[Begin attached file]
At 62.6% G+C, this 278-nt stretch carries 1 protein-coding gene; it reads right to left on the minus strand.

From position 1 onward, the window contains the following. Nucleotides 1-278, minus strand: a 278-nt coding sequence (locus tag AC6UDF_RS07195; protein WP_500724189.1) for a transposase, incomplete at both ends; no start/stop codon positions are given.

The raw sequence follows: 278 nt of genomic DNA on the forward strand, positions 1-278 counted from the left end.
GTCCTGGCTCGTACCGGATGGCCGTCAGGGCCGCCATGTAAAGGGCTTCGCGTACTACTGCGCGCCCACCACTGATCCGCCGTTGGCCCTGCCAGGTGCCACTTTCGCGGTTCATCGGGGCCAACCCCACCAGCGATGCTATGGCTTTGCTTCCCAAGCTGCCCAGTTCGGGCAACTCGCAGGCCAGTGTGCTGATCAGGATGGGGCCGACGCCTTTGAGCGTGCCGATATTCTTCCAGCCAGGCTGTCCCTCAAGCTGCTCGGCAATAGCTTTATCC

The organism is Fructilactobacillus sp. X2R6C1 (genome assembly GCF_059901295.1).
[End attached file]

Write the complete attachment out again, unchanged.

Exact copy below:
At 62.6% G+C, this 278-nt stretch carries 1 protein-coding gene; it reads right to left on the minus strand.

From position 1 onward, the window contains the following. Nucleotides 1-278, minus strand: a 278-nt coding sequence (locus tag AC6UDF_RS07195; protein WP_500724189.1) for a transposase, incomplete at both ends; no start/stop codon positions are given.

The raw sequence follows: 278 nt of genomic DNA on the forward strand, positions 1-278 counted from the left end.
GTCCTGGCTCGTACCGGATGGCCGTCAGGGCCGCCATGTAAAGGGCTTCGCGTACTACTGCGCGCCCACCACTGATCCGCCGTTGGCCCTGCCAGGTGCCACTTTCGCGGTTCATCGGGGCCAACCCCACCAGCGATGCTATGGCTTTGCTTCCCAAGCTGCCCAGTTCGGGCAACTCGCAGGCCAGTGTGCTGATCAGGATGGGGCCGACGCCTTTGAGCGTGCCGATATTCTTCCAGCCAGGCTGTCCCTCAAGCTGCTCGGCAATAGCTTTATCC

The organism is Fructilactobacillus sp. X2R6C1 (genome assembly GCF_059901295.1).